As you prepare for your college admissions test, there are likely to be moments when you imagine what your future might look like. Where do you want to go to college? What do you want to study there? What do you want to do for a living after you graduate? These questions might feel exciting, but they can also feel overwhelming—especially if you don't know the answers. If you don't know where you are going, how are you supposed to know how to get there?
When I was in high school, I know I was considering questions such as these, and I hadn't the faintest idea how to answer them.
I would watch a television show about lawyers and think a legal career would be interesting. I would watch a television show about an ad firm, and think a career in advertising would be fun. I would read a magazine and consider writing as a profession. I would go shopping or drink a cup of tea and imagine owning a boutique/coffee house combo. Heck, I would watch America's Next Top Model and wonder if I could walk the runways even though I was 5'6" and probably done growing.
Meanwhile, I loved acting, enjoyed singing, liked helping people... I vacillated between wanting to earn a BFA in theater and a liberal arts BA. It wasn't until a month or so before I received my acceptance letters that I decided to pursue a BA, and I made that decision so I could keep my options open.
What's a well-intentioned and multi-passionate high school student to do?
The idea that you should know what you want to do with your life when you are in college, let alone high school, is kind of ludicrous. Sure, there are people ahead of the game (my brother has wanted to go to med school for as long as I can remember), but a five year plan is by no means a prerequisite to a happy life, let alone a life doing what you love. Among my actor friends, some attended BFA programs, some earned an MFA, some a BA, some acted as a child, and some have completed post-graduate independent training programs. Some are classically trained, some started with improv. There are many roads that can take you to Rome, not just one. Furthermore, it isn't necessary that you decide your going to Rome tomorrow. You can still buy a ticket next Tuesday.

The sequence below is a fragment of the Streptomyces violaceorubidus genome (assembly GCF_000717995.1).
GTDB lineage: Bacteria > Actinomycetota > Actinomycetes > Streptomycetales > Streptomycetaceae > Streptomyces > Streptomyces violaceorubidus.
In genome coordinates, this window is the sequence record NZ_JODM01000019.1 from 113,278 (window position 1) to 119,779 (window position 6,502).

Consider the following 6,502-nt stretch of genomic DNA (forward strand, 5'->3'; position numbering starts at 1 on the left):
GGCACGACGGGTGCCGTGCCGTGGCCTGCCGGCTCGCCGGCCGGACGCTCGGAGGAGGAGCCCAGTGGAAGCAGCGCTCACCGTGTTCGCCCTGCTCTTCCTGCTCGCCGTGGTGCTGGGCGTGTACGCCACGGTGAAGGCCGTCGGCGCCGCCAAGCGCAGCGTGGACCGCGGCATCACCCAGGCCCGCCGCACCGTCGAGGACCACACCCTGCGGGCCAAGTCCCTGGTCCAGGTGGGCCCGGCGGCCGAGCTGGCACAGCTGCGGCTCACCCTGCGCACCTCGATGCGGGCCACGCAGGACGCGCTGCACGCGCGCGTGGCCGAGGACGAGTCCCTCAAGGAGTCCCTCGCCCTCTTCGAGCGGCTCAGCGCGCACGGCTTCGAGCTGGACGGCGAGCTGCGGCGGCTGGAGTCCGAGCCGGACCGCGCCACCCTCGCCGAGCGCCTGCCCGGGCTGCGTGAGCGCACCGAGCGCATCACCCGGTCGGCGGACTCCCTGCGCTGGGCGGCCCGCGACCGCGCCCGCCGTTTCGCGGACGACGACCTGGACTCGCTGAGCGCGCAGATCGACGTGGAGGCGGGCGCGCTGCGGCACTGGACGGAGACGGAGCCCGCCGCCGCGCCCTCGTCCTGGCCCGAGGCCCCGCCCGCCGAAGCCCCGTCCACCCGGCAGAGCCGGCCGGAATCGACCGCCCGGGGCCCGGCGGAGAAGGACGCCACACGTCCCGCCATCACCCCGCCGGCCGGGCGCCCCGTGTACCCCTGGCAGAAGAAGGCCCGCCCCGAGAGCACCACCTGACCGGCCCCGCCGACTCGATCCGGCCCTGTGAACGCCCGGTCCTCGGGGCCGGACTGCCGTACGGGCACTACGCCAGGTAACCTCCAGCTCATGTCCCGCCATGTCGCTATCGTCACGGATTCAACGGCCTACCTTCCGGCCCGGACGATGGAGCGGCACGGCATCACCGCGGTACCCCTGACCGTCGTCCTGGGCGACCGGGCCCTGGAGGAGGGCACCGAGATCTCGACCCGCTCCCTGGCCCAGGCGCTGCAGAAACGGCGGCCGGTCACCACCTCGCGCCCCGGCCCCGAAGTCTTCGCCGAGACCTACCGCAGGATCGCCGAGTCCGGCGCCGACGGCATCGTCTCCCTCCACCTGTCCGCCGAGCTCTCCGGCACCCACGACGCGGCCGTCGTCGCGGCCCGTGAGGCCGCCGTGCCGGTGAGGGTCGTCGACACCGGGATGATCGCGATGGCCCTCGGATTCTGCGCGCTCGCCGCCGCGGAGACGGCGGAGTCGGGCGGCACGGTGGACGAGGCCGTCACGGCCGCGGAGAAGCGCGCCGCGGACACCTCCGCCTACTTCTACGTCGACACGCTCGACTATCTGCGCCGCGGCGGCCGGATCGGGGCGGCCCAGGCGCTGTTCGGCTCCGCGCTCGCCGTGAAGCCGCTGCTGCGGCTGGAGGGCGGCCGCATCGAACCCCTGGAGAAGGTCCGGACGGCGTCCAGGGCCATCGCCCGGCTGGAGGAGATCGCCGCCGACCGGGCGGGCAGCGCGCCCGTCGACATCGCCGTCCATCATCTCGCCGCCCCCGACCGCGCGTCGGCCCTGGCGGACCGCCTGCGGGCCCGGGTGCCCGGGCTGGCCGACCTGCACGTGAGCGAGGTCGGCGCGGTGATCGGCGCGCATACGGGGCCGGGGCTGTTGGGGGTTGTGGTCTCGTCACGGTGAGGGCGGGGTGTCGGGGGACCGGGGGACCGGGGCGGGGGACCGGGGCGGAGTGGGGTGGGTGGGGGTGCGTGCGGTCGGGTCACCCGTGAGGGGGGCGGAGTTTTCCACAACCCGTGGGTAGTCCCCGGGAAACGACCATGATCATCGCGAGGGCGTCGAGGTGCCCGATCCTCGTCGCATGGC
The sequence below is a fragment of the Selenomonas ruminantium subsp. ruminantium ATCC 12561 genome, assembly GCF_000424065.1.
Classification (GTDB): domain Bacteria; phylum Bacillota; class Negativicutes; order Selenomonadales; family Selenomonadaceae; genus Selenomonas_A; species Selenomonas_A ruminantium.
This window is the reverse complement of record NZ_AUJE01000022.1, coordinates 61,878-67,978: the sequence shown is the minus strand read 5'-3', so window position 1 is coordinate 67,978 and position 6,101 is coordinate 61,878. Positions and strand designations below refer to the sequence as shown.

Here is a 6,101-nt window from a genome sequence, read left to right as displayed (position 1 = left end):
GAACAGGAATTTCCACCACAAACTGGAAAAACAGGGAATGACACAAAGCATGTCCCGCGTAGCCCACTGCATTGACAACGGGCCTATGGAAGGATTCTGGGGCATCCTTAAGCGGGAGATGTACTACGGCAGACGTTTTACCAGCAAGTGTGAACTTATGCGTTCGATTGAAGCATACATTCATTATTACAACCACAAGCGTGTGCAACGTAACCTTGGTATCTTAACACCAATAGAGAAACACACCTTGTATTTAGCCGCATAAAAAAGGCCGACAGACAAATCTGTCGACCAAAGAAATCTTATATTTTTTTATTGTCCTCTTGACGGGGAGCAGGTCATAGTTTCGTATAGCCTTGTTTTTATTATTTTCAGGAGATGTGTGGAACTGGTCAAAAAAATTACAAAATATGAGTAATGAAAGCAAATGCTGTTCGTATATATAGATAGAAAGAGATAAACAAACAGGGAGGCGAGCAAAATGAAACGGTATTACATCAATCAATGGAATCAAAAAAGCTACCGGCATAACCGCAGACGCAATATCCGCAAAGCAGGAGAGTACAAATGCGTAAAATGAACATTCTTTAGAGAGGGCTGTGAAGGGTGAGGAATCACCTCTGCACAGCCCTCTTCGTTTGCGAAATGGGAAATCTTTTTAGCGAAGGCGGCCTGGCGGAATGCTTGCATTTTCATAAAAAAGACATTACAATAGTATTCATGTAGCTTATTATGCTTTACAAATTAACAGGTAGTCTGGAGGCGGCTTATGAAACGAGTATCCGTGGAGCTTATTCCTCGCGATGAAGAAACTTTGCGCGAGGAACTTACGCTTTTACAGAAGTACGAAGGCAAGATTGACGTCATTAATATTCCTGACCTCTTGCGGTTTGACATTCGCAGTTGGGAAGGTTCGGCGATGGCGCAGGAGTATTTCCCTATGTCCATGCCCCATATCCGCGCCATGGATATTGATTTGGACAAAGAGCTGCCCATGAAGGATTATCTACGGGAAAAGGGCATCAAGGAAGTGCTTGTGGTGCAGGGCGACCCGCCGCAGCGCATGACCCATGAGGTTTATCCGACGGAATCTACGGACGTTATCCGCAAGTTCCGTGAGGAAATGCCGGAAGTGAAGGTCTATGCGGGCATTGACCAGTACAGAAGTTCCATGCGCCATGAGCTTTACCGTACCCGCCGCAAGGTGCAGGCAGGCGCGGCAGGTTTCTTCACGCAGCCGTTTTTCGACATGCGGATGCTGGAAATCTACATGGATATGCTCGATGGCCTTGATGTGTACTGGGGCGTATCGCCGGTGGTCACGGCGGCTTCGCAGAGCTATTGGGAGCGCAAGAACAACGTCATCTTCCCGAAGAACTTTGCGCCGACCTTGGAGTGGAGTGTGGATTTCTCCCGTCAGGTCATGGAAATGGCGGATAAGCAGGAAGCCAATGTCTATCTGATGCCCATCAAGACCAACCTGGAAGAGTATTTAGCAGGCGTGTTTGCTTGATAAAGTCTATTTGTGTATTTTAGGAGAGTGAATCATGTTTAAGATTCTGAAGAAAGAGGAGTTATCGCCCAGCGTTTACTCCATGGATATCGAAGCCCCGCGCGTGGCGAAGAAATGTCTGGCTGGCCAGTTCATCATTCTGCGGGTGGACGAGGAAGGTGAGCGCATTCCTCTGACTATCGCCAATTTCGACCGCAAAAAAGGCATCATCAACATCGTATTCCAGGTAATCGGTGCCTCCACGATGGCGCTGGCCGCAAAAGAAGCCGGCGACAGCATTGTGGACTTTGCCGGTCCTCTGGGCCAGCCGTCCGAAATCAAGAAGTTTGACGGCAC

If you don't know exactly where you want to go to college or exactly what you want to study or exactly what you want to do with your degree, that's okay. Figuring out what makes you happy and fulfilled is part of the journey.
Set intentions for how you want to feel in college. Let those feelings be your motivators throughout this process. Knowing that you want to feel intellectually challenged, a sense of community, culturally engaged, and self-empowered might be enough to help you feel clarity and purpose right now. Then, focus on the things you enjoy about right now. Not only will it help you to appreciate the present moment, but it may give you clues to what your "Rome" looks like down the road.
Lastly, keep doing and being your best. Keep putting forth effort and moving toward the pursuits that help you to feel in your element. That's the surest way to reach Rome.
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